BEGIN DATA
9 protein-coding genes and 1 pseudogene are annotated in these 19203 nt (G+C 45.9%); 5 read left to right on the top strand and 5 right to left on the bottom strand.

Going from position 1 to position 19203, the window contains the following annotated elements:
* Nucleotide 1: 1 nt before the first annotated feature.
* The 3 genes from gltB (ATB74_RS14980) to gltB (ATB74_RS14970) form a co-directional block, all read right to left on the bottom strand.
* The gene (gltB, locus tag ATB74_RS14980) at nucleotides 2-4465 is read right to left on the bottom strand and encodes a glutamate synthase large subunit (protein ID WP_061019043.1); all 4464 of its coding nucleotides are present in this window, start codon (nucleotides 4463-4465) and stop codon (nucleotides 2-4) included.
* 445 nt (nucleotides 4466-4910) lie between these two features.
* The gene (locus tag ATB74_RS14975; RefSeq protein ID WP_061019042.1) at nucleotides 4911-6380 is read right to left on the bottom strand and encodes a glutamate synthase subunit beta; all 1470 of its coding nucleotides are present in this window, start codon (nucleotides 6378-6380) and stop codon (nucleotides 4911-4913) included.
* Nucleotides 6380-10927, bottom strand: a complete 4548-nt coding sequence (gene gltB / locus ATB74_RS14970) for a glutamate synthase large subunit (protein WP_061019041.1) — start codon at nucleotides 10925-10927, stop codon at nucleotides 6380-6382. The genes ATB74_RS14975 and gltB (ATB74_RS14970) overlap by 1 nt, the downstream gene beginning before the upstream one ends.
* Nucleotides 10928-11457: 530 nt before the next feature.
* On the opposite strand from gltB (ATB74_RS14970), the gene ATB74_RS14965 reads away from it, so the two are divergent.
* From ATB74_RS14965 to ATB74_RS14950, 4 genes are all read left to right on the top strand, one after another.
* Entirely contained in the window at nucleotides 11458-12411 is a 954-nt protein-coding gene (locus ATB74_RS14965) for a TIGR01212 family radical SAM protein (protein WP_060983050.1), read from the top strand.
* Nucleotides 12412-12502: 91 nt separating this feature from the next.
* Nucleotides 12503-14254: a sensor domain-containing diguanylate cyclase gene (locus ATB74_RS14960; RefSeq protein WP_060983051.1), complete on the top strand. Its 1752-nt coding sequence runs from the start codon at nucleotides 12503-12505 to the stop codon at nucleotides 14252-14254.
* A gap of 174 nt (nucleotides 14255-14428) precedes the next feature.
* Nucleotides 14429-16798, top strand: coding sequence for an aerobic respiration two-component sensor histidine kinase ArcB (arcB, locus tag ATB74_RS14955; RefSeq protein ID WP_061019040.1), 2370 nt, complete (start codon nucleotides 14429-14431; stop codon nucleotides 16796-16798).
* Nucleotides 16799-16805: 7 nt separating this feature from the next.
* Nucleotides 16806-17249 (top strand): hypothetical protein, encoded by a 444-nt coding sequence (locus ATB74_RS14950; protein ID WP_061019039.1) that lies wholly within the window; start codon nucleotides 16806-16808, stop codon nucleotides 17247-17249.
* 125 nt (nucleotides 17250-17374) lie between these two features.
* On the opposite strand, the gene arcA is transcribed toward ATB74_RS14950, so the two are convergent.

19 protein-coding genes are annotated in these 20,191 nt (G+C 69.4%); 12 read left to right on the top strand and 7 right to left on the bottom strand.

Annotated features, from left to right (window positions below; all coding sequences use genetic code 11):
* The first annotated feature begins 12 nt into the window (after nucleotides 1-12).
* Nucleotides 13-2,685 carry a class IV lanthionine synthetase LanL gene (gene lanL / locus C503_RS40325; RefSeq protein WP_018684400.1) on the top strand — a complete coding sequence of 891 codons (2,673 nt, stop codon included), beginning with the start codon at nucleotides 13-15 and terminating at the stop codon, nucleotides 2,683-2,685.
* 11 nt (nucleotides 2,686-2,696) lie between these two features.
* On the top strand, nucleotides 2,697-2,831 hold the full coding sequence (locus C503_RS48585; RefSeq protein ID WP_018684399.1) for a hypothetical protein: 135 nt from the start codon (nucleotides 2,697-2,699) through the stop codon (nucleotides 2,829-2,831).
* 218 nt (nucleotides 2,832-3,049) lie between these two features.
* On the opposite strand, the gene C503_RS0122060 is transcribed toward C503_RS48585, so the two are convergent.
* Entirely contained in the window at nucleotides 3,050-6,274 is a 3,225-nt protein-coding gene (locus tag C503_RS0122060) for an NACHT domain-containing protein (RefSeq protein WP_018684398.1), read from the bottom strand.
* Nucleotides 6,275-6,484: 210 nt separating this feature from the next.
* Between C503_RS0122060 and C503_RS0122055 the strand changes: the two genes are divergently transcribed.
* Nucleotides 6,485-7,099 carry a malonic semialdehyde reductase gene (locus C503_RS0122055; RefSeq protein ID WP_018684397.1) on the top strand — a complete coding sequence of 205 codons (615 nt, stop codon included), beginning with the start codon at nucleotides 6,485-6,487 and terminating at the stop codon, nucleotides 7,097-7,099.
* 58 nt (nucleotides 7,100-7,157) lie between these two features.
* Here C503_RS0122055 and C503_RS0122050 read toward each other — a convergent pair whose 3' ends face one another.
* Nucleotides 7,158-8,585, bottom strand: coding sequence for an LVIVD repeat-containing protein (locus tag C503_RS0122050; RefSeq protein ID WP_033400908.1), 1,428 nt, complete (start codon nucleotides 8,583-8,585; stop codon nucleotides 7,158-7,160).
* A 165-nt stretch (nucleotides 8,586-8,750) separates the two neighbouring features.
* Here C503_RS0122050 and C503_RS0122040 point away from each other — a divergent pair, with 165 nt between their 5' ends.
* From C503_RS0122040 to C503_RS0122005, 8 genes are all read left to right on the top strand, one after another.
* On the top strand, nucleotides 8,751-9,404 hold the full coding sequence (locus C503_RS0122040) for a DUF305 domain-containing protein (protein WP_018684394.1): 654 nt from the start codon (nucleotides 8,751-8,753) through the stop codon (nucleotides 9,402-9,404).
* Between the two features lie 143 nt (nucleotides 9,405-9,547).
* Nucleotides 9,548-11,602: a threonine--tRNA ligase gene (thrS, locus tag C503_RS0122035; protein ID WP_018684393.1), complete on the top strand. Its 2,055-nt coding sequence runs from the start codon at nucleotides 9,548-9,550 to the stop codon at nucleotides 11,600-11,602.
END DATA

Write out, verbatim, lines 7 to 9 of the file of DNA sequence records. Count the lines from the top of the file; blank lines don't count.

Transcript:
* The gene (locus tag ATB74_RS14975; RefSeq protein ID WP_061019042.1) at nucleotides 4911-6380 is read right to left on the bottom strand and encodes a glutamate synthase subunit beta; all 1470 of its coding nucleotides are present in this window, start codon (nucleotides 6378-6380) and stop codon (nucleotides 4911-4913) included.
* Nucleotides 6380-10927, bottom strand: a complete 4548-nt coding sequence (gene gltB / locus ATB74_RS14970) for a glutamate synthase large subunit (protein WP_061019041.1) — start codon at nucleotides 10925-10927, stop codon at nucleotides 6380-6382. The genes ATB74_RS14975 and gltB (ATB74_RS14970) overlap by 1 nt, the downstream gene beginning before the upstream one ends.
* Nucleotides 10928-11457: 530 nt before the next feature.